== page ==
We rely on the negotiation stage understandings between ourselves and the other parties for the purpose of giving construction to the contracts that are drafted at a later stage. What we are thinking is that the negotiations will provide a basis for a continuing common intention as between the parties. However, a risk attached with this approach is seen in the recent litigation involving Chartbrook, which is that the court may refuse to consider the negotiation stage as a background for construction of contract. In that litigation, the High Court as well as the Court of Appeal refused to consider the negotiations between ourselves and Chartbrook as being relevant to construing the continuing common intention regarding the overage clause in the agreement. It is also useful to note that the authorities are overwhelmingly in favour of not considering pre-contractual negotiations for the purpose of construction of the contractual terms (ank of Scotland v Dunedin Property Investment Co Ltd 1998 SC 657; Alexiou v Campbell [2007] UKPC 11).

Negotiation stage can be ignored by the courts for the purpose of construction of contracts and the common intention may never be implemented by the courts unless it is seen in the formal contract between the parties.

Mitigation: The formal contract between us and the other party should take into account any important negotiation stage issues and understandings. For this purpose it is useful that those who were involved in negotiation stage are kept in the know with respect to the formal contract and there is particular attention paid to all issues that were considered important during the negotiations. (3) Risk/Uncertainty: We use lawyers outside of our department for the purpose of drafting some of the agreements, and the Chartbtook case is a good example of the risks that are involved with such an approach. In that case, the draft prepared by Mr Assael, which omitted the negotiation stage common intention with respect to the ARP. This went unnoticed or was not commented on by Mr Pendlebury, as a result of which, we were largely unaware of the change in the construction of the ARP from what we had intended at the time of the negotiations. The agreement with Chartbrook was unfortunately executed with this drafting error.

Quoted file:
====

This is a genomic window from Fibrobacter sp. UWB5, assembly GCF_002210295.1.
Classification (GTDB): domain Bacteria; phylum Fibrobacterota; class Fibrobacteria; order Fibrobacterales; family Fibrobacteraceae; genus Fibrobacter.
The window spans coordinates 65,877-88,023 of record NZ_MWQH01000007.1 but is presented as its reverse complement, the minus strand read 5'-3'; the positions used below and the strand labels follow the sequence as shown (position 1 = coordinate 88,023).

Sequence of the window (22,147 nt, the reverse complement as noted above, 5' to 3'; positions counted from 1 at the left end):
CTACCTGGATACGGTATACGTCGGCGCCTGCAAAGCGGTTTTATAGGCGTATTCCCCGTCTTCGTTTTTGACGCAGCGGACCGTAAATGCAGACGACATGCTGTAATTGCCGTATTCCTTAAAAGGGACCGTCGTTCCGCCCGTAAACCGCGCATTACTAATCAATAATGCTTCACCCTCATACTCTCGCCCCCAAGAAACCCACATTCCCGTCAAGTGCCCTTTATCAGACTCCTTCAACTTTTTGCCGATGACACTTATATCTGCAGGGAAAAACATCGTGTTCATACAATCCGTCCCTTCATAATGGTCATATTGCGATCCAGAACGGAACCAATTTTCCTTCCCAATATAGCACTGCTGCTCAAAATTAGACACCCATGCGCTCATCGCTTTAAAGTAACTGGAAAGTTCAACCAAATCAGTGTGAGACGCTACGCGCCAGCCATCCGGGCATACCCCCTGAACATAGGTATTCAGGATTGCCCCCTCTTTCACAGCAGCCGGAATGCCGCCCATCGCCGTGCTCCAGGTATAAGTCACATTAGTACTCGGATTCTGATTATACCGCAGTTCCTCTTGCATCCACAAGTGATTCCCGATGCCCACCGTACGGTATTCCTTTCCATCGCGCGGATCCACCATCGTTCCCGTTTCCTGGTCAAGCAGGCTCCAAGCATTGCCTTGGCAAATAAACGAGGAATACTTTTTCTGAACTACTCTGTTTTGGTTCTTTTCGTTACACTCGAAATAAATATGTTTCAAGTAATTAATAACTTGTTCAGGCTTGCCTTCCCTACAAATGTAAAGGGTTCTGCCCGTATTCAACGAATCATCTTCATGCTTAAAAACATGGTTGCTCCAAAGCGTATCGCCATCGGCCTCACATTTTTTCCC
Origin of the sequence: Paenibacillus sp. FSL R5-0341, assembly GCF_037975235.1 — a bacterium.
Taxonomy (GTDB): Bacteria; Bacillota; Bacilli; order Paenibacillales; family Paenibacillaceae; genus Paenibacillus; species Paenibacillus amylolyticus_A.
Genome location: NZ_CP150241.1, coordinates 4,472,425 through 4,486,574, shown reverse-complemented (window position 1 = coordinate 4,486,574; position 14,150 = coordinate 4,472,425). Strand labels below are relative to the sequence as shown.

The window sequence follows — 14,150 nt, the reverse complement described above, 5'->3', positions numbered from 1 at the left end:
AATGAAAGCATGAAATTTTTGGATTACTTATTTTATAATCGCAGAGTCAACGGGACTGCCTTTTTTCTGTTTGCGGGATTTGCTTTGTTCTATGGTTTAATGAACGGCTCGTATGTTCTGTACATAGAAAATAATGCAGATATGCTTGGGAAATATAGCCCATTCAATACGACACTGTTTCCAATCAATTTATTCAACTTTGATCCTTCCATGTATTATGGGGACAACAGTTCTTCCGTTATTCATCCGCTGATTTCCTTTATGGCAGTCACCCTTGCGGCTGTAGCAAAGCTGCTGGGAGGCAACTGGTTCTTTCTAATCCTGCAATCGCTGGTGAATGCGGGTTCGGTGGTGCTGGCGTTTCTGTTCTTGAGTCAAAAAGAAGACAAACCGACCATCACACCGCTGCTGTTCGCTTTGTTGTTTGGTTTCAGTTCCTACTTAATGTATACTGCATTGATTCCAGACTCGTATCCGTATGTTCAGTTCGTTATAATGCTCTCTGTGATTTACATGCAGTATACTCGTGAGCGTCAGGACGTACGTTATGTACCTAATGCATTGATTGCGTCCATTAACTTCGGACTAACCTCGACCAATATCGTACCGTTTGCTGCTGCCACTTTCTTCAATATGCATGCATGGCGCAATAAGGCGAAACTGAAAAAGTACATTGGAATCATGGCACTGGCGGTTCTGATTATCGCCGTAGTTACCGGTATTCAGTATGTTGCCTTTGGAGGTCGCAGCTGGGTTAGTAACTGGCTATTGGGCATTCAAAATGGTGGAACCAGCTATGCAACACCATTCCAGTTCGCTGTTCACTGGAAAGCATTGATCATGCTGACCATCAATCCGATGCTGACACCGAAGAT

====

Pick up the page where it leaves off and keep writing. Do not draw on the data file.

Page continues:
Potential Impact: Impact of using outside lawyers for drafting final contracts is that there is a possible lack of communication, as seen in our problem with the Chartbrook case, due to which important negotiations between us and the other party may be disregarded. Mitigation: Formal contracts should only be drafted by our own legal department, which will ensure in-house communications on negotiations are taken into consideration and the risks of lack of communication are mitigated.